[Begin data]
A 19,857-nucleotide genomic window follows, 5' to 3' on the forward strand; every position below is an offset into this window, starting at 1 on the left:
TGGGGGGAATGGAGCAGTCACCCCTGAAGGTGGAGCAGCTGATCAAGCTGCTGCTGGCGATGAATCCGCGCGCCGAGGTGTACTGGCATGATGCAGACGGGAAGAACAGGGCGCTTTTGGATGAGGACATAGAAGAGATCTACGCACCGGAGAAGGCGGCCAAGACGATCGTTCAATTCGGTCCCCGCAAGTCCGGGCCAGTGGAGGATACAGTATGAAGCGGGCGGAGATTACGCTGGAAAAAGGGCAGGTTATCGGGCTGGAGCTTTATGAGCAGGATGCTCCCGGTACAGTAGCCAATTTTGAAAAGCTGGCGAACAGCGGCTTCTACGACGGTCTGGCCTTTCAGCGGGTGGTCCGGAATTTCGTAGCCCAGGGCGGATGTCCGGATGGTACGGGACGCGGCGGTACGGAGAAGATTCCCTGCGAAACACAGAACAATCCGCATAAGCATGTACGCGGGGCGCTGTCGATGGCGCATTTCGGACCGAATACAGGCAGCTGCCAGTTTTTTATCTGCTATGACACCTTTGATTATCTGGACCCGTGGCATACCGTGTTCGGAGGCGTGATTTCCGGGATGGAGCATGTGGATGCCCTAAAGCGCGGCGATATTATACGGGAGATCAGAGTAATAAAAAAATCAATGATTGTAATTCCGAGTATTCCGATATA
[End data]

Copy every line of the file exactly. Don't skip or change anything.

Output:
A 19,857-nucleotide genomic window follows, 5' to 3' on the forward strand; every position below is an offset into this window, starting at 1 on the left:
TGGGGGGAATGGAGCAGTCACCCCTGAAGGTGGAGCAGCTGATCAAGCTGCTGCTGGCGATGAATCCGCGCGCCGAGGTGTACTGGCATGATGCAGACGGGAAGAACAGGGCGCTTTTGGATGAGGACATAGAAGAGATCTACGCACCGGAGAAGGCGGCCAAGACGATCGTTCAATTCGGTCCCCGCAAGTCCGGGCCAGTGGAGGATACAGTATGAAGCGGGCGGAGATTACGCTGGAAAAAGGGCAGGTTATCGGGCTGGAGCTTTATGAGCAGGATGCTCCCGGTACAGTAGCCAATTTTGAAAAGCTGGCGAACAGCGGCTTCTACGACGGTCTGGCCTTTCAGCGGGTGGTCCGGAATTTCGTAGCCCAGGGCGGATGTCCGGATGGTACGGGACGCGGCGGTACGGAGAAGATTCCCTGCGAAACACAGAACAATCCGCATAAGCATGTACGCGGGGCGCTGTCGATGGCGCATTTCGGACCGAATACAGGCAGCTGCCAGTTTTTTATCTGCTATGACACCTTTGATTATCTGGACCCGTGGCATACCGTGTTCGGAGGCGTGATTTCCGGGATGGAGCATGTGGATGCCCTAAAGCGCGGCGATATTATACGGGAGATCAGAGTAATAAAAAAATCAATGATTGTAATTCCGAGTATTCCGATATA